Return To Learn, Return To Play

With concussion-focused athletic trainers, student athletes can recover the smart way

Football season may be over, but concussion risk for high school athletes in any sport is year-round. There are still chances for player-to-player (or is some cases, player-to-ground) hits in basketball, soccer, softball, lacrosse, cheerleading, and wrestling. St. Joseph’s/Candler’s Sport Medicine program, which has been setting the standard for athletic health care in several of Southeast Georgia’s high schools and colleges for decades,  is continuously developing its policies to address the needs of the students it serves.  Since the risk is always there, the program added a second athletic trainer—specific to concussions—to always be there too.

“Anytime there is a concussion, I come out to do a reevaluation of the student and help with the treatment process,” explains certified athletic trainer Caroline Brif. “The athletic trainer at each of our schools will do an initial evaluation, but they are responsible for all of the students each day, and concussions are often time-consuming cases.”

A Matter Of Time

A concussion is a brain injury caused by some kind of trauma or blow to the head. Any athlete—male or female—could possibly suffer from one in a game or during practice. While the moment of injury may be clear, what happens next can be different for every person. Symptoms such as headache, dizziness, confusion, or nausea may not even appear until the next day. One student may recover in a few days, another may take weeks. Brif checks in with these students routinely to make sure they are on the right track to recovery.

“Communication with our team physicians is great, and that’s part of what I do,” Brif says. “I talk with the athletic trainer, the patient and the parents, and the physician, making sure everyone is on the same page. We have a lot of athletes in our schools, and this makes sure that people are getting better and not falling through the cracks over time.”

Having An ImPACT

Part of getting a student back to where they were before their injury is establishing their pre-concussion baseline. During a player’s clinical exam, athletic trainers also use the Immediate Post-Concussion Assessment and Cognitive Testing, or ImPACT program, to measure cognitive functions such as verbal and visual memory and reaction times.

“If a student suffers a concussion, we’ll have them retake the test,” Brif says. “Then we have objective data to compare their normal brain function to where they fall after the injury.”

The team physician and athletic trainer develop a concussion management plan based on the patient’s individual needs. Brif can use the player’s ImPACT score, along with her own observations, to make sure the student is progressing safely and at the right pace.

“If I know a student is having a really hard time with verbal memory scores, it tells me they may have a really hard time in the classroom as well,” Brif says. “For a kid with a concussion, just being in school can be challenging.”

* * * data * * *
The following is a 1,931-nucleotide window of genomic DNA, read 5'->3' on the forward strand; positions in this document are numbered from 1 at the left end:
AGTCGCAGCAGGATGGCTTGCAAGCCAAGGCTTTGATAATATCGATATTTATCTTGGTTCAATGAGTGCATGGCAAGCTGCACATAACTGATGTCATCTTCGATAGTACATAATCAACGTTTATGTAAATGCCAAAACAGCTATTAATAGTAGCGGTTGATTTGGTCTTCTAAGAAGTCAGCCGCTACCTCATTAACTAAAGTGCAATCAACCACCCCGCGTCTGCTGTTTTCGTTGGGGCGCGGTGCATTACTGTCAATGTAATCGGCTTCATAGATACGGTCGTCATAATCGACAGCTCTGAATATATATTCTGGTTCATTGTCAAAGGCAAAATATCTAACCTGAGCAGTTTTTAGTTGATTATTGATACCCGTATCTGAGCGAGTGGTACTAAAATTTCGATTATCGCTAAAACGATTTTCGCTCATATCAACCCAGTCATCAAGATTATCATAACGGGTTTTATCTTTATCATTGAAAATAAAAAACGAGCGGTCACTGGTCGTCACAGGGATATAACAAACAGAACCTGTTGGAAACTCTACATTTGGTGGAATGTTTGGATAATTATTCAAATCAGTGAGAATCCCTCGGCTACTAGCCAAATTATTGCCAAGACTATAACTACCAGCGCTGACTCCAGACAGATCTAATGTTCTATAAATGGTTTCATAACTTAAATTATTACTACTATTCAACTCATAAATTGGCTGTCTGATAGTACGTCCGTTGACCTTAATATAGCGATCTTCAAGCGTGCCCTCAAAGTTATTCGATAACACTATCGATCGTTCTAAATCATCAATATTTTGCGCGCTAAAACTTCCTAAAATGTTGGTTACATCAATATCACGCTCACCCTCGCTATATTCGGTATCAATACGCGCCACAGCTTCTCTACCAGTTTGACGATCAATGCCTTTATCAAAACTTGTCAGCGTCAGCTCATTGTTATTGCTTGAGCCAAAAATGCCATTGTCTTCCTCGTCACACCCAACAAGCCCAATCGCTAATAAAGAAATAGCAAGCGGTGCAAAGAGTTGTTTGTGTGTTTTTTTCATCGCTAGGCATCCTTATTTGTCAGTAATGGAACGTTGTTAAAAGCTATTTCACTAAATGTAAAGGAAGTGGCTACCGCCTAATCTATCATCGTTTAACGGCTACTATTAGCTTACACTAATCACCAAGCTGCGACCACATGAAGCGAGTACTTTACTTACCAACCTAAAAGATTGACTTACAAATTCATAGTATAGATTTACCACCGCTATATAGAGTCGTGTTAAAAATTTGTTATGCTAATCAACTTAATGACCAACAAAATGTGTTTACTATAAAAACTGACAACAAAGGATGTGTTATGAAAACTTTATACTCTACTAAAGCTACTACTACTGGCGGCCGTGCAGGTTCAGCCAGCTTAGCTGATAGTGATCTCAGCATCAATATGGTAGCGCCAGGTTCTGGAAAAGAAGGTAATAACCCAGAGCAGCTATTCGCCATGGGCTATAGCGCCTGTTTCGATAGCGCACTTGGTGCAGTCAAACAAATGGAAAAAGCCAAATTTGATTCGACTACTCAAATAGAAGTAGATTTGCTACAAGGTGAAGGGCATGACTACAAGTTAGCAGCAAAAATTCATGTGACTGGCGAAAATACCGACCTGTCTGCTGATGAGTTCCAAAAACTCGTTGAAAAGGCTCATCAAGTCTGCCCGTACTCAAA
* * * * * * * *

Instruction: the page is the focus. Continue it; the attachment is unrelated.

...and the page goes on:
Learn, Then Play

Students may be surprised to find that their athletic trainer’s primary goal is having the student back, and succeeding, in school. This is known as Return to Learn. Once that has been achieved, then they can work on Return to Play.

“We want to make sure step-by-step that these athletes are okay,” Brif says. “And we’ve seen that when our initial goal is to get kids back to being a normal student, then the Return to Play part becomes much easier. When I see that they are back to where they were academically, I know it’s okay for them to start stressing their body a little more. The athletic trainers then supervise the student through a stepwise progression of exercise over several days to make sure no symptoms return.”

Final medical clearance is given by a physician. If cognitive function or symptoms are unusually prolonged, the student may be referred to a neurologist, though Brif says this doesn’t happen often.

Speaking Of Education…

Brif tries to do a little teaching herself during the initial baseline exam with the athletes.

“The ImPACT test is a good time for some education,” Brif says. “I ask the students to please let us know if they notice anything off about how they feel, and I emphasize that playing through injuries is never a good idea. It could make things worse if you get a second hit before recovering from the first. And that it will only take you out of your sport even longer.”

Parents also appreciate the guidance and communication Brif provides. Though the concept of concussion risk is more familiar now than in the past, many parents still aren’t sure what to do or what not to do for their child.

“Sometimes a concussion is dramatic and sometimes it’s more subtle,” Brif says. “I try to help parents understand whether something is emergent or not, and also let them know that symptoms may not show up immediately, or they may evolve over the next day or two. But the most important thing I want them to know is that we are trained to evaluate, diagnose, and treat concussions, and we will be there every step of the way.”

Is It A Concussion?

Every person is different, but there are some common signs and symptoms that can occur after a person has suffered a blow, bump, or jolt to the head. Concussion symptoms include:

  • Headache
  • Confusion
  • Concentration or memory problems
  • Dizziness/Balance problems
  • Nausea/Vomiting
  • Blurry vision
  • Fatigue, drowsiness, or feeling slowed down

If you think it might be a concussion, don’t wait. Children should report it to their coach, teacher, or parent as soon as possible. You should be seen by a health care provider for evaluation.

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